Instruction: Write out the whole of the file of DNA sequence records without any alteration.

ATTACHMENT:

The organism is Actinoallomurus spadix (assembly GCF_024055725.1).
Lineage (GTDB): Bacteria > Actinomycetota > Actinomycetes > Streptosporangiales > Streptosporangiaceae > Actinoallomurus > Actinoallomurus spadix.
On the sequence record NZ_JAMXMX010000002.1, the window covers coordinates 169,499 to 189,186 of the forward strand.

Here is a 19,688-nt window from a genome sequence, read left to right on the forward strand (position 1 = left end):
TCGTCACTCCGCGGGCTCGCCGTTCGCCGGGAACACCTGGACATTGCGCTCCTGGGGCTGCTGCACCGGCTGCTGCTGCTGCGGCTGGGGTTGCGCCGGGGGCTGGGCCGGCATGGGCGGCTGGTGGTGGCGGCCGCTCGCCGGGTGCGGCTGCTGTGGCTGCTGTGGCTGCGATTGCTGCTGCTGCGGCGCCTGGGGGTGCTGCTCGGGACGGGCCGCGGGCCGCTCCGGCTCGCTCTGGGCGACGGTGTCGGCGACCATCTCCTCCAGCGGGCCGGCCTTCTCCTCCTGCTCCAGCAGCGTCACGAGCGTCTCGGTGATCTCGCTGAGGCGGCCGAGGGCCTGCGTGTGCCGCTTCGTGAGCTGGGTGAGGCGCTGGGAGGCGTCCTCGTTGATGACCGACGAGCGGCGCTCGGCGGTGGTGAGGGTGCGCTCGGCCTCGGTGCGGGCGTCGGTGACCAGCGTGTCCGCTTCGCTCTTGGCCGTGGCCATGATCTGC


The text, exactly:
The organism is Actinoallomurus spadix (assembly GCF_024055725.1).
Lineage (GTDB): Bacteria > Actinomycetota > Actinomycetes > Streptosporangiales > Streptosporangiaceae > Actinoallomurus > Actinoallomurus spadix.
On the sequence record NZ_JAMXMX010000002.1, the window covers coordinates 169,499 to 189,186 of the forward strand.

Here is a 19,688-nt window from a genome sequence, read left to right on the forward strand (position 1 = left end):
TCGTCACTCCGCGGGCTCGCCGTTCGCCGGGAACACCTGGACATTGCGCTCCTGGGGCTGCTGCACCGGCTGCTGCTGCTGCGGCTGGGGTTGCGCCGGGGGCTGGGCCGGCATGGGCGGCTGGTGGTGGCGGCCGCTCGCCGGGTGCGGCTGCTGTGGCTGCTGTGGCTGCGATTGCTGCTGCTGCGGCGCCTGGGGGTGCTGCTCGGGACGGGCCGCGGGCCGCTCCGGCTCGCTCTGGGCGACGGTGTCGGCGACCATCTCCTCCAGCGGGCCGGCCTTCTCCTCCTGCTCCAGCAGCGTCACGAGCGTCTCGGTGATCTCGCTGAGGCGGCCGAGGGCCTGCGTGTGCCGCTTCGTGAGCTGGGTGAGGCGCTGGGAGGCGTCCTCGTTGATGACCGACGAGCGGCGCTCGGCGGTGGTGAGGGTGCGCTCGGCCTCGGTGCGGGCGTCGGTGACCAGCGTGTCCGCTTCGCTCTTGGCCGTGGCCATGATCTGC